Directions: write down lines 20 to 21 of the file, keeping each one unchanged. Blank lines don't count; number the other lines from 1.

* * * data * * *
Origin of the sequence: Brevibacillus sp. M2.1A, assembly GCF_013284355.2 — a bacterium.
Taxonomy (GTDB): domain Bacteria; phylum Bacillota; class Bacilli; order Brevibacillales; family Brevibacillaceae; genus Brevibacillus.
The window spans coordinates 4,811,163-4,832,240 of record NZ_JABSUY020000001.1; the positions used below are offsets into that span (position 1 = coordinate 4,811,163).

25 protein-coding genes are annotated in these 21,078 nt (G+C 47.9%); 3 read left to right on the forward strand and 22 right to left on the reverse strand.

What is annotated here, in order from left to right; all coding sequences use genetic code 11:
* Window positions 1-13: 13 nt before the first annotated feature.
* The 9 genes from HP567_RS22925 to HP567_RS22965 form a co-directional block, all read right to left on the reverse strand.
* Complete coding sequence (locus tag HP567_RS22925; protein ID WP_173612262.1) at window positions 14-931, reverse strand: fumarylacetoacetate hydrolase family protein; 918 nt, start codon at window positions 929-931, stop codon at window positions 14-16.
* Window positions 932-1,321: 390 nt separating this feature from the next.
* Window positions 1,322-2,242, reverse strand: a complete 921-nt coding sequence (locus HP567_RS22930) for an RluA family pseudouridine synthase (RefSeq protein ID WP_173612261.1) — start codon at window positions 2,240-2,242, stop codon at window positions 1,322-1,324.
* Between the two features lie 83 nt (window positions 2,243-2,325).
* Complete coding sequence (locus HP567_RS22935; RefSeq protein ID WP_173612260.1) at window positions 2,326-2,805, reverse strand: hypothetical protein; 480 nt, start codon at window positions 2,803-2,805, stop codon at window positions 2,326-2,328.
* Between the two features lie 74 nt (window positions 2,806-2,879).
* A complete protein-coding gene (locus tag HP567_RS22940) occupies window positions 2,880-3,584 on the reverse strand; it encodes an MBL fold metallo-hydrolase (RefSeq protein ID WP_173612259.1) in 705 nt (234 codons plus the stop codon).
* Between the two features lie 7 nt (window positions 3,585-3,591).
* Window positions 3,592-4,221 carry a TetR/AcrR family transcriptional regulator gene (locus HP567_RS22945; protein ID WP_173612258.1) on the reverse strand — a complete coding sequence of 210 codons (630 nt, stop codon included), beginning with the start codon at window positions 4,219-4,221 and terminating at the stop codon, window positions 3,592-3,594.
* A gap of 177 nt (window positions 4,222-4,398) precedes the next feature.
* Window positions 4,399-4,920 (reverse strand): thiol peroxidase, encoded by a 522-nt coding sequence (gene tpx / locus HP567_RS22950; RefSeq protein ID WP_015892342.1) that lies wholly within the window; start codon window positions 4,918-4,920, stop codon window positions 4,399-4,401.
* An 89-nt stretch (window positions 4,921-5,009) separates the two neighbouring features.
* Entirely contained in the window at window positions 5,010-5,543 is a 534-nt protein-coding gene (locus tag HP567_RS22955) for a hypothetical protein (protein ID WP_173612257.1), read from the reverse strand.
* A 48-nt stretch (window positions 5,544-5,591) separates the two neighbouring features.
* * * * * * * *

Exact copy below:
* Entirely contained in the window at window positions 5,010-5,543 is a 534-nt protein-coding gene (locus tag HP567_RS22955) for a hypothetical protein (protein ID WP_173612257.1), read from the reverse strand.
* A 48-nt stretch (window positions 5,544-5,591) separates the two neighbouring features.